For the first time in Canada, an Indian-origin Jagmeet Singh made his debut in the House of Commons as the first non-white leader of a major opposition party in the country, thus, creating a political history in Canada.
Singh, 40, the leader of the New Democratic Party, placed his hand over his heart as he walked into the House of Commons, the lower of the house of Parliament, before the daily question period.
He was elected in federal by-elections held on February 25. Singh’s first words as an elected lawmaker were about last week’s terrorist attack on two mosques in New Zealand.
“I want to begin by expressing our solidarity with the people of New Zealand who are mourning the attack on Muslim brothers and sisters… In Christchurch,” Singh said. About 50 people were killed last week in the Pacific country’s worst-ever mass shooting.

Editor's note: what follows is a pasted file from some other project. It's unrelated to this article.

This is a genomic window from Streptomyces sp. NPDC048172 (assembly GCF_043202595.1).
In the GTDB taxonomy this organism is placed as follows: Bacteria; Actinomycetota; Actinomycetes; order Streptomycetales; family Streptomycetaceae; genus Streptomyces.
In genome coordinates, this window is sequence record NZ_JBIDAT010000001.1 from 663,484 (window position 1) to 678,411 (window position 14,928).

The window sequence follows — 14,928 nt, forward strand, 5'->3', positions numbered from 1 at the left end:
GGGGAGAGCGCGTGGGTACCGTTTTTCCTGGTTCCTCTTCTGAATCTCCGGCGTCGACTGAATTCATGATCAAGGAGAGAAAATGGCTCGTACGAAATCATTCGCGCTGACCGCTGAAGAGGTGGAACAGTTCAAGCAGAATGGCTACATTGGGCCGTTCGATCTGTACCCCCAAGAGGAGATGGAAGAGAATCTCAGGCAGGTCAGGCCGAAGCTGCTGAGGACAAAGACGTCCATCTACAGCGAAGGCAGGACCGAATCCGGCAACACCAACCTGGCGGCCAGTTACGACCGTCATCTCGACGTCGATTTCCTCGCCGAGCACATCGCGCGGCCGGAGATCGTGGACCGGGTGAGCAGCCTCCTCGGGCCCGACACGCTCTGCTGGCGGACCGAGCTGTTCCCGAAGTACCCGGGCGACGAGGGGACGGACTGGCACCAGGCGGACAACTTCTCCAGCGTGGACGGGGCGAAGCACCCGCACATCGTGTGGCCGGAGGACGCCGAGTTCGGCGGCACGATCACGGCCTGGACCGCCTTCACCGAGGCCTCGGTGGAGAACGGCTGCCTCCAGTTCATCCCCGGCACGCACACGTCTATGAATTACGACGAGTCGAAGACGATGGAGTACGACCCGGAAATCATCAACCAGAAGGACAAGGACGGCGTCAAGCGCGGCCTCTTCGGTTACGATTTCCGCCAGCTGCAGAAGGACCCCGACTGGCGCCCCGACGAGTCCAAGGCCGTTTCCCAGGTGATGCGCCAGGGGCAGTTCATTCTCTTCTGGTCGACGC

Earlier in October last year, Jagmeet Singh was elected as the leader of Canada’s New Democratic Party (NDP). He became the first non-white politician to lead the country’s third biggest political force after Justin Trudeau’s Liberals and the Conservatives.
Singh, a lawyer by profession replaced charismatic Thomas Mulcair as the leader of the party. According to the reports, Singh won 54 per cent of votes in the first round of voting defeating three other candidates. Speaking after the results was announced, Singh said, “Canadians must stand united to champion the politics of courage over the politics of fear, the politics of love to fight the growing politics of division.”